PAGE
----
He added, "I never like to see layoffs. The taxpayers are going to be shortchanged, it hurts the people who lose their jobs and it's devastating to morale among the people still on the job who wonder, 'Am I going to be next?' "

DC 37, Local 237 Blast Threat

The civilian-employee union leaders whose members would be hardesthit if the layoffs come to pass also reacted angrily to Mr. Page's memo.

District Council 37 Executive Director Lillian Roberts issued a statement criticizing the Bloomberg administration for not seeking savings by reducing the amount of work it contracts out, adding, "We intend to use every resource at our disposal to fight to protect these city services and the men and women who provide them."

Teamsters Local 237 President Gregory Floyd accused mayoral officials of "holding us hostage over the health benefits. You're creating a panic that really could backfire."

Nor, he contended, would the threat make union leaders more inclined to agree to concessions sought by Mayor Bloomberg. "Not under these circumstances," Mr. Floyd said, explaining, "We could come through with savings and still have layoffs. I think this is a similar tactic to what the Governor is doing," referring to David A. Paterson's letter to state workers informing them that their unions' recalcitrance was forcing him to consider massive layoffs.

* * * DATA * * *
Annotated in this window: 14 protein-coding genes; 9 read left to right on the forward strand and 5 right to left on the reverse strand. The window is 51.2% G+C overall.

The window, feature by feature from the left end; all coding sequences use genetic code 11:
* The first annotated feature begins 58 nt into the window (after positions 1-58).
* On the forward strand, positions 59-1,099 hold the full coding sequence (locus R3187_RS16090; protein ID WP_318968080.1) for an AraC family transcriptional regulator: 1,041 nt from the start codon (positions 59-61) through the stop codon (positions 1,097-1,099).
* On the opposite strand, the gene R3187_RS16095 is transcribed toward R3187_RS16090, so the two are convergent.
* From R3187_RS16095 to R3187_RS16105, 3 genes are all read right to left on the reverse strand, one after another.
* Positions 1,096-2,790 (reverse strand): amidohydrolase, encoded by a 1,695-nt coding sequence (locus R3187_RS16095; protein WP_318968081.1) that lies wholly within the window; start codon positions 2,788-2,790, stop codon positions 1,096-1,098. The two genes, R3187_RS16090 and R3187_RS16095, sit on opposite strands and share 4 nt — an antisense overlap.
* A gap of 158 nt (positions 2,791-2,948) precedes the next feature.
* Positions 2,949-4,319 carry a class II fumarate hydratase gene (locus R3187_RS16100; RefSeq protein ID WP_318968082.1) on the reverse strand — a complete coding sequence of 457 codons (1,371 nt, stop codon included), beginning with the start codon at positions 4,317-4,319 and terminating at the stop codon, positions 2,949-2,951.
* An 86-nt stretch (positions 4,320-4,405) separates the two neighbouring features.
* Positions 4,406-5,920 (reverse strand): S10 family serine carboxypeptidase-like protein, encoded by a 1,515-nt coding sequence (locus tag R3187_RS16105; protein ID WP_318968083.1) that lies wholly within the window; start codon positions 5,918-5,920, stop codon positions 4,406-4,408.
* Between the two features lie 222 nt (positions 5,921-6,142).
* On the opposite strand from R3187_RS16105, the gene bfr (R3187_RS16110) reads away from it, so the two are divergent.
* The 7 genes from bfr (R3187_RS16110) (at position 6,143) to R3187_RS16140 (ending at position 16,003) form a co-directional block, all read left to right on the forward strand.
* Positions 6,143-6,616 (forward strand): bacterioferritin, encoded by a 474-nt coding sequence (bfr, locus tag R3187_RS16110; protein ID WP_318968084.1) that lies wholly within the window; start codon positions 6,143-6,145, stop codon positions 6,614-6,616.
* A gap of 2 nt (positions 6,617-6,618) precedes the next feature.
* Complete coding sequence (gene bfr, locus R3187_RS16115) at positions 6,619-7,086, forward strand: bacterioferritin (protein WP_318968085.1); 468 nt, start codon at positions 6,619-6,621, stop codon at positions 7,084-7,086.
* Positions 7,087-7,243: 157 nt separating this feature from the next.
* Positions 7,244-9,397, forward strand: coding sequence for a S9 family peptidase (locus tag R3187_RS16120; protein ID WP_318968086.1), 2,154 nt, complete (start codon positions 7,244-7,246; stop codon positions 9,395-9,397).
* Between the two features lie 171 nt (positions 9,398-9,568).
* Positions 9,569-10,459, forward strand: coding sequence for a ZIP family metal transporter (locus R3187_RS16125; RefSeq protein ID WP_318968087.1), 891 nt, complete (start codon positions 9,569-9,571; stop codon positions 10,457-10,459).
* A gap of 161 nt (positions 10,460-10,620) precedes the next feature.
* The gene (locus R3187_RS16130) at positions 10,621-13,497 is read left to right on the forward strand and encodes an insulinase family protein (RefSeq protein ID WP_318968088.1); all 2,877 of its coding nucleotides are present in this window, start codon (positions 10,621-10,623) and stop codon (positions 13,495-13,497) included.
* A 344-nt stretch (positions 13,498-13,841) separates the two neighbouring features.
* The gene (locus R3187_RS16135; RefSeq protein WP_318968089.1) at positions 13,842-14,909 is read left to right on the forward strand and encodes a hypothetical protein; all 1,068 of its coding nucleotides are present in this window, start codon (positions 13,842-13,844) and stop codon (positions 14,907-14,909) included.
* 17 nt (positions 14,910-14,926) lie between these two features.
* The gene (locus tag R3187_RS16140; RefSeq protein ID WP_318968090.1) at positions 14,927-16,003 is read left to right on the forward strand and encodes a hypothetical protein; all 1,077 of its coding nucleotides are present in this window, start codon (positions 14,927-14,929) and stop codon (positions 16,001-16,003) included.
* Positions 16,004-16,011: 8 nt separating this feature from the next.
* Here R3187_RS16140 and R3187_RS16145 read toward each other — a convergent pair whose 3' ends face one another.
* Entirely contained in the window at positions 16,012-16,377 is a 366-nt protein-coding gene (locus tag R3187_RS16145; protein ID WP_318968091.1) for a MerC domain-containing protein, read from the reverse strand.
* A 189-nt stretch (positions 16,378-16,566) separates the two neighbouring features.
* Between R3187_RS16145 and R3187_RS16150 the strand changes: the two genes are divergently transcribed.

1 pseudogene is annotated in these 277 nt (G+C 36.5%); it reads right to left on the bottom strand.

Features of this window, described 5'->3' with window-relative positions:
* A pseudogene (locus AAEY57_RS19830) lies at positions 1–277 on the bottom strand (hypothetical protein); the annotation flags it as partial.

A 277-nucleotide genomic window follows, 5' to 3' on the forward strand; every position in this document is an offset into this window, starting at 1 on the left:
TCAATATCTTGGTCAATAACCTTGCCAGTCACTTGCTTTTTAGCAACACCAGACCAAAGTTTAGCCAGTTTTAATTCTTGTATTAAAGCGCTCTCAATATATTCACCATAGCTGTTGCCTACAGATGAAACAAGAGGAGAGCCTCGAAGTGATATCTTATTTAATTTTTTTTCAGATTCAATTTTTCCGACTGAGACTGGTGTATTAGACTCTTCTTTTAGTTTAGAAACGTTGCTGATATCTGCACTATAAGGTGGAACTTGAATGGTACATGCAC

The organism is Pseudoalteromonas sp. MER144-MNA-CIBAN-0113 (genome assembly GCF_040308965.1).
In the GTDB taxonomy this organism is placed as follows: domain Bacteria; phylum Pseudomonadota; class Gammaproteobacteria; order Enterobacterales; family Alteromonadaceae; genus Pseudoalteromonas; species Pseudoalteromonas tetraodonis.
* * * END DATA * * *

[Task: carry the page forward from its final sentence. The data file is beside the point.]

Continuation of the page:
'Won't Bend to This Pressure'

"The group of labor leaders I'm working with is not going to respond to this kind of pressure," Mr. Floyd said.

Mr. Nespoli said, "I think it's also meant to put pressure on Albany." The city received somewhat less in state aid than it had been expecting, and the Bloomberg administration over the preceding few days had seemed intent on stoking the fires for the Tier 5 pension plan.

The plan, put forth by Governor Paterson at the Mayor's request, would raise the retirement age for future city employees by at least five years. In the case of cops and firefighters, who can currently retire after 20 years on the job at any age, it would compel them to serve at least 25 years and be at least 50 years old before they could begin collecting a full pension.

After Mr. Skyler told the Citizens Budget Commission April 2 that the traditional city defined-benefit retirement plans were "not only obsolete but unaffordable," the CBC four days later released a report on the city's burgeoning pension costs.

Target Police, Fire Payouts